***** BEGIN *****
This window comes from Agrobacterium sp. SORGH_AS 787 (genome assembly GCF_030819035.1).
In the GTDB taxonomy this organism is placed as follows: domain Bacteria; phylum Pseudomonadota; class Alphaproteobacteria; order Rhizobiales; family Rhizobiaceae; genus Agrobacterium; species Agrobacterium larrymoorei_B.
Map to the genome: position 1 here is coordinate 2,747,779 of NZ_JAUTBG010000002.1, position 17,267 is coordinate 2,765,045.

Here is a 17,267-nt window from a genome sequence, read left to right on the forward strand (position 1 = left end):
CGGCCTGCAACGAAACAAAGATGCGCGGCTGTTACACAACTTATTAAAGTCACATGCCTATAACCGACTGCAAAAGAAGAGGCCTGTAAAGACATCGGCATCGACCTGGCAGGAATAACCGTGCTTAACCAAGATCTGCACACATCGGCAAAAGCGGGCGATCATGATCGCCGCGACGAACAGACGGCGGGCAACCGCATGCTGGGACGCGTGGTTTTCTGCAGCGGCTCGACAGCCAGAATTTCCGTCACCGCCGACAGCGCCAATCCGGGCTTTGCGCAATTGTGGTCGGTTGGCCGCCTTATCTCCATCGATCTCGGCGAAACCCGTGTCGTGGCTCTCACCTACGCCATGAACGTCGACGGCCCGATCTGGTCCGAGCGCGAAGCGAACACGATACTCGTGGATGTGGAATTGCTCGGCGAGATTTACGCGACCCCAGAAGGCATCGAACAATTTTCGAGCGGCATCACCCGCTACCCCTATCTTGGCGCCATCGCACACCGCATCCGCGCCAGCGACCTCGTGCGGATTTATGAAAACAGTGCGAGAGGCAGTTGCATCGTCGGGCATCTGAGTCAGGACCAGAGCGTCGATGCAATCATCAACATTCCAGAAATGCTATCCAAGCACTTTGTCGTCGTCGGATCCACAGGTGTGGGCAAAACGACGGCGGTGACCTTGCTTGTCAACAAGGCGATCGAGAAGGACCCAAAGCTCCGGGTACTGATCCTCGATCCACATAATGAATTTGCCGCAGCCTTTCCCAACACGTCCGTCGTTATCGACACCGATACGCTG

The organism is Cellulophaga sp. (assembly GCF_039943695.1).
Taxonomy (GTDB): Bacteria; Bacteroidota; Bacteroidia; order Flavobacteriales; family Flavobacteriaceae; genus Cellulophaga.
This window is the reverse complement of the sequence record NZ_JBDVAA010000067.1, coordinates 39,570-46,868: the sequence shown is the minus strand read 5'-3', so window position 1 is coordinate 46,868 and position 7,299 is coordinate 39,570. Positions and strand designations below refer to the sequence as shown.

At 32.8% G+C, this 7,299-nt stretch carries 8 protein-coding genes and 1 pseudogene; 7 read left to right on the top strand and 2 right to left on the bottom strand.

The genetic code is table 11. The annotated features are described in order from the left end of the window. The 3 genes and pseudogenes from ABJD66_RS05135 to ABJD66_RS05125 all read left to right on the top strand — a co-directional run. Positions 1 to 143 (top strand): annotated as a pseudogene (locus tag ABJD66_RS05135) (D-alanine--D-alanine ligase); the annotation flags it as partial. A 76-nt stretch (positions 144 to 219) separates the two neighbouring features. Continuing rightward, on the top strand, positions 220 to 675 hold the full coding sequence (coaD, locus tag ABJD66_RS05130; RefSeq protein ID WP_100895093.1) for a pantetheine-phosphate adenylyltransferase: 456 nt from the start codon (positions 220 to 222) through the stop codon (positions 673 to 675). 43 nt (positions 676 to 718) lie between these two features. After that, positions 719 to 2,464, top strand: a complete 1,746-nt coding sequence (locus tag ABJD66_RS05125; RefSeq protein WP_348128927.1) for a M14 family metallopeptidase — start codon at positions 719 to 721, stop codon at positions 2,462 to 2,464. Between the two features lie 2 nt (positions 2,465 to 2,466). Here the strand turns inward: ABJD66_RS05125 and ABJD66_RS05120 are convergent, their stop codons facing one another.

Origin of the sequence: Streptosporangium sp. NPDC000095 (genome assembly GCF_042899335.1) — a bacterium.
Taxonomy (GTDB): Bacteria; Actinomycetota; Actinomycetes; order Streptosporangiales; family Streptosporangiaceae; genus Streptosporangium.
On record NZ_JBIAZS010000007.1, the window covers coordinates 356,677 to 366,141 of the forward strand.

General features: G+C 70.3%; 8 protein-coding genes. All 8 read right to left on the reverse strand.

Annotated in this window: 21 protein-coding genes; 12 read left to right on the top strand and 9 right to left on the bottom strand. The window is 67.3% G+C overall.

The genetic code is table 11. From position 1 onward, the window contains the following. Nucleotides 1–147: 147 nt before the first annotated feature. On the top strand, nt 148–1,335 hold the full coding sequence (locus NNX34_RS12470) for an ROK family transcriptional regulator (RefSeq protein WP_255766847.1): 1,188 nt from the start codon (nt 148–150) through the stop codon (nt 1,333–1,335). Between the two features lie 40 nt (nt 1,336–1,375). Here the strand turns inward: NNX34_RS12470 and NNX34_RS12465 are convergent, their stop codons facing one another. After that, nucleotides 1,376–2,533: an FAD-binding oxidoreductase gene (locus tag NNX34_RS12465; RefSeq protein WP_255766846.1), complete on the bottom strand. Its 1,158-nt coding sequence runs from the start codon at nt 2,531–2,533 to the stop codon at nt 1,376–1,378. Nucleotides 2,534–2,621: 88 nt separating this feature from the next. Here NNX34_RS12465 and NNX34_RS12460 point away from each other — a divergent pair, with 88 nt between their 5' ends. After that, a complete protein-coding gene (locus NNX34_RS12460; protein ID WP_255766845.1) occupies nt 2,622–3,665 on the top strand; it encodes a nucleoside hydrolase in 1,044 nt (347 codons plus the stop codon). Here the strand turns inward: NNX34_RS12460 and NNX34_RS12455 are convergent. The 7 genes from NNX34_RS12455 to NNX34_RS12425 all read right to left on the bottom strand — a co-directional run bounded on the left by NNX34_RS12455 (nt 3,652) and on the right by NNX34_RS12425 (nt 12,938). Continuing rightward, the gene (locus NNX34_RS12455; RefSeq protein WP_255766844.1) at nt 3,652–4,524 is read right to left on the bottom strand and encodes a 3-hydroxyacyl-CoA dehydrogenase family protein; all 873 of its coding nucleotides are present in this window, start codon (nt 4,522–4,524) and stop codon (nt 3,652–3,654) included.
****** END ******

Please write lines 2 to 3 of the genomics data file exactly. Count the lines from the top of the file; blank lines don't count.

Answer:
In the GTDB taxonomy this organism is placed as follows: domain Bacteria; phylum Pseudomonadota; class Alphaproteobacteria; order Rhizobiales; family Rhizobiaceae; genus Agrobacterium; species Agrobacterium larrymoorei_B.
Map to the genome: position 1 here is coordinate 2,747,779 of NZ_JAUTBG010000002.1, position 17,267 is coordinate 2,765,045.